For Vanessa Nakate, climate change is at its heart an issue of inequality and injustice.V
Image: Miguel Medina / AFP
anessa Nakate, a 24-year-old Ugandan activist who campaigns for climate justice for vulnerable communities is helping to spread the demands of developing nations with her simple but effective slogan: "We cannot eat coal".
The maxim is designed to call out the seemingly insatiable investment from governments and corporations in the very fossil fuels science says must become obsolete in order to stave off climate disaster.
"There are so many things I would love to do, but I think it would be stopping investments in fossil fuels projects, because we cannot eat coal, we cannot drink oil, we cannot breathe gas," she told AFP on the sidelines of a youth climate summit in Milan this week.
"If someone really cared about the lives of the communities, the people who are facing the worst of the climate crisis, then true leadership would be stopping investment in fossil fuels projects."
For Nakate, climate change
is at its heart an issue of inequality and injustice.
The vast majority of planet-warming carbon emissions
have been pumped out by just a handful of rich emitters.
Conversely, it is vulnerable communities in the developing world—particularly in Africa and Southeast Asia—which are already grappling with the extreme flooding, drought and storms supercharged by global heating.
"The people and communities the least responsible for the rise in global emissions are facing the worst of the climate crisis right now," she said.
Hope drives me
Nakate, a business management graduate, has taken matters into her own hands, using her Rise Up Movement to launch the "Vash Green Schools" project to install solar panels and green ovens in rural schools to replace traditional—but planet-unfriendly—wood-fired stoves.
But she admits the project is but a drop in the ocean in terms of what is needed, and Nakate believes nations that got rich off of oil, gas and coal, should pay countries that are blameless for climate change to green their grids.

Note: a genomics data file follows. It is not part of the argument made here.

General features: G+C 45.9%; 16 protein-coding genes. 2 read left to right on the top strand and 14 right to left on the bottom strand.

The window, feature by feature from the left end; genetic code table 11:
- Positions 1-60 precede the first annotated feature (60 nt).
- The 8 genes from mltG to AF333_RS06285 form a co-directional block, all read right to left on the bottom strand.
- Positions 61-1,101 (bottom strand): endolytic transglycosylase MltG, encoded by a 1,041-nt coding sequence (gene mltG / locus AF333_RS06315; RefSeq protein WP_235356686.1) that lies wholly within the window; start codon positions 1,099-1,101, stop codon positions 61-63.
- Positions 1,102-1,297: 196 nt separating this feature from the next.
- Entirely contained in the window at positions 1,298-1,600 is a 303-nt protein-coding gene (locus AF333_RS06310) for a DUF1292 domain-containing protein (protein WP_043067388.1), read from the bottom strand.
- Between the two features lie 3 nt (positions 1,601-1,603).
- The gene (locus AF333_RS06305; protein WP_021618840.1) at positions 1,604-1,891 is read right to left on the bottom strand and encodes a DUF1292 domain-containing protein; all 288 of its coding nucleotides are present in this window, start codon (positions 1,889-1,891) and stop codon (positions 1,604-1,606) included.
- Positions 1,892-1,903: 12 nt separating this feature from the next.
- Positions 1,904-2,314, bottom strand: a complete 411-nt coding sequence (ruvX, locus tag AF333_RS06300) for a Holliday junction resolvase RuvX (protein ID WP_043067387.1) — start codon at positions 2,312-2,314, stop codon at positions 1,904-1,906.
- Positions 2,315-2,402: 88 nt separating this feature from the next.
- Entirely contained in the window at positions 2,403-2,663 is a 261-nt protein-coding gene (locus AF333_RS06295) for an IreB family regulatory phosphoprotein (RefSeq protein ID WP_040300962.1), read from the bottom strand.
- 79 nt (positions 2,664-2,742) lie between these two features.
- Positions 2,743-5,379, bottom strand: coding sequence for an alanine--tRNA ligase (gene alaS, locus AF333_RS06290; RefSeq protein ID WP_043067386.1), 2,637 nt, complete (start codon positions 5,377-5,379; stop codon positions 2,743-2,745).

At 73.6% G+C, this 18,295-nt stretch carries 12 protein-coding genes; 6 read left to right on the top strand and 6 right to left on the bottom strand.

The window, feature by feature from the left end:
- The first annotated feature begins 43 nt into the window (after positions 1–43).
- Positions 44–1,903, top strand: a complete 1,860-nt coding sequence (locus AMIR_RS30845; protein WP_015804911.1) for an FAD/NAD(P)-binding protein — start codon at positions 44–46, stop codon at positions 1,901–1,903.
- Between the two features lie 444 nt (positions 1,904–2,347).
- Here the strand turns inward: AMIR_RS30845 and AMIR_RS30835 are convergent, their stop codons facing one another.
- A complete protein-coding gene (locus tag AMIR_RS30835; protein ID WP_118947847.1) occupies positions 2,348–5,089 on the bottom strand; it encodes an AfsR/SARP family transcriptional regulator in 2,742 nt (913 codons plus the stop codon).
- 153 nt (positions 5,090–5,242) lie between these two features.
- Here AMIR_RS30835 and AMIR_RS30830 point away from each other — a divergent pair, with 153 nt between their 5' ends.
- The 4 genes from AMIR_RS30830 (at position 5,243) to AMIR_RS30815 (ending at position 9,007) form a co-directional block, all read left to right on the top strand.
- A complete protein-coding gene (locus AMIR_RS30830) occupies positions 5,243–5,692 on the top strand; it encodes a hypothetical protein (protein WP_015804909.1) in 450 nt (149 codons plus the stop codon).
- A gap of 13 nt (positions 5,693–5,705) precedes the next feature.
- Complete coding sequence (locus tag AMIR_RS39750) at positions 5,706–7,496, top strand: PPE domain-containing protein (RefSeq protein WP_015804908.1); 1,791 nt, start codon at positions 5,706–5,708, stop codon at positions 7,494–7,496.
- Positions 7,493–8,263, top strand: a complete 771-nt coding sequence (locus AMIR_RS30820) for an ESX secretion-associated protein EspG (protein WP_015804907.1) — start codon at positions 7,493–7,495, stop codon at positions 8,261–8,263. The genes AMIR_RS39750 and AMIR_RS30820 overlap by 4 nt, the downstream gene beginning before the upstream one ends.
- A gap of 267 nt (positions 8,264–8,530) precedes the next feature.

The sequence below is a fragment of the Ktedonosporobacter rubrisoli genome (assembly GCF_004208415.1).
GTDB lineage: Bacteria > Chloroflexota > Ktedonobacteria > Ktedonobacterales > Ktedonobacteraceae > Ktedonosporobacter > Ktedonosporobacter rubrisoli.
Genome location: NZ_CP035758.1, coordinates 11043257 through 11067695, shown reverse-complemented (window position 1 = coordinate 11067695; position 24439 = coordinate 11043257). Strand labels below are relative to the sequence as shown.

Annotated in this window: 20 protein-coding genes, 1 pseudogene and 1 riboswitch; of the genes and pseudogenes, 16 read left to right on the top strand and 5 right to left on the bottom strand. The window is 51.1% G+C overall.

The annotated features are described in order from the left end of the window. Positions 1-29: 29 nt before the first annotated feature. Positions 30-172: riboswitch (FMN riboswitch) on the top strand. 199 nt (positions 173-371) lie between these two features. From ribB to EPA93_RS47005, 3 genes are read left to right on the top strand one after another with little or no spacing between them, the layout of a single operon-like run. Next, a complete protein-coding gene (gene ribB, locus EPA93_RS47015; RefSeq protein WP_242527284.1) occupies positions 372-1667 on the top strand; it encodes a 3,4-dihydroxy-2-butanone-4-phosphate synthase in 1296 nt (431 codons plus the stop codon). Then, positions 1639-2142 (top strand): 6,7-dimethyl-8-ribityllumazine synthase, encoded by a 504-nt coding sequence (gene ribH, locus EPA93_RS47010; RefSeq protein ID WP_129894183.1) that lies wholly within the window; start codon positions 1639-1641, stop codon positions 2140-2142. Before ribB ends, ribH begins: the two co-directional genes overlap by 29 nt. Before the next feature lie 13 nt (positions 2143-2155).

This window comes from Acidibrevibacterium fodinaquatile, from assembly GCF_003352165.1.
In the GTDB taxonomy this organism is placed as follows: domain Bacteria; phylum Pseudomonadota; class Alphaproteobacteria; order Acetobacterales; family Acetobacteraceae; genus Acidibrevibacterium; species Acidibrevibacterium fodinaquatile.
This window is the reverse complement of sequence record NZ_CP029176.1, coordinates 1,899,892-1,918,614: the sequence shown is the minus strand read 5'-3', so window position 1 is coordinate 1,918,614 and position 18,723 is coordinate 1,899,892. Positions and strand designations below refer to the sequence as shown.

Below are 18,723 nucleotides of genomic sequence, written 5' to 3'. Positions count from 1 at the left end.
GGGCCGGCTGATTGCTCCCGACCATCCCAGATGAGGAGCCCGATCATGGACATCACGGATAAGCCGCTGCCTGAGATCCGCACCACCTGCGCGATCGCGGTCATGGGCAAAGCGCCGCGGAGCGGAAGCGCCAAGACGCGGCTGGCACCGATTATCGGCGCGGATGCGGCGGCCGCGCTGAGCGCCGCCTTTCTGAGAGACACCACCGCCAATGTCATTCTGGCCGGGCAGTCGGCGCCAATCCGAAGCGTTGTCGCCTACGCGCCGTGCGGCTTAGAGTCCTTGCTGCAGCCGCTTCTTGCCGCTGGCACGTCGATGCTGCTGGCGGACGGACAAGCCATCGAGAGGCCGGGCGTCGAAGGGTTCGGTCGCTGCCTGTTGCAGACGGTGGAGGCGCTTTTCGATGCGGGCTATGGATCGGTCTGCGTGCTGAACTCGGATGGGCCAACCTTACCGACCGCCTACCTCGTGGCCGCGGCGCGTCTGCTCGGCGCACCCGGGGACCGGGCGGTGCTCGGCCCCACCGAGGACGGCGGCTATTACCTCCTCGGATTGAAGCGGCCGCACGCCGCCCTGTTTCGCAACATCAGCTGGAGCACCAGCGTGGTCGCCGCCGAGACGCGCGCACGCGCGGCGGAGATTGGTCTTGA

In addition, she is calling for a dedicated funding mechanism for climate "loss and damage", which is likely to be a key debate at the forthcoming COP26 UN climate summit in Glasgow.
"Loss and damage is here with us right now and leaders and everyone else must acknowledge that and start thinking about providing finance for loss and damage, providing finance to the communities that are experiencing this right now," said Nakate.
"There are certain things we cannot adapt to. "We cannot adapt to starvation, or extinction, or lost tradition, or lost history."
She admits to being "overwhelmed" by the attention she receives at climate gatherings (at the Milan event she was the second attraction after only Greta Thunberg).
But back home in Uganda she is able to go back to being "more or less unrecognisable", which she says she prefers.
Despite the dire warnings from scientists and the lack of action from world leaders to address global warming, Nakate says she is optimistic about the future.
"It's hope that really drives me to keep demanding for climate justice," she said.
"If there were no hope, then I don't think I would be doing it."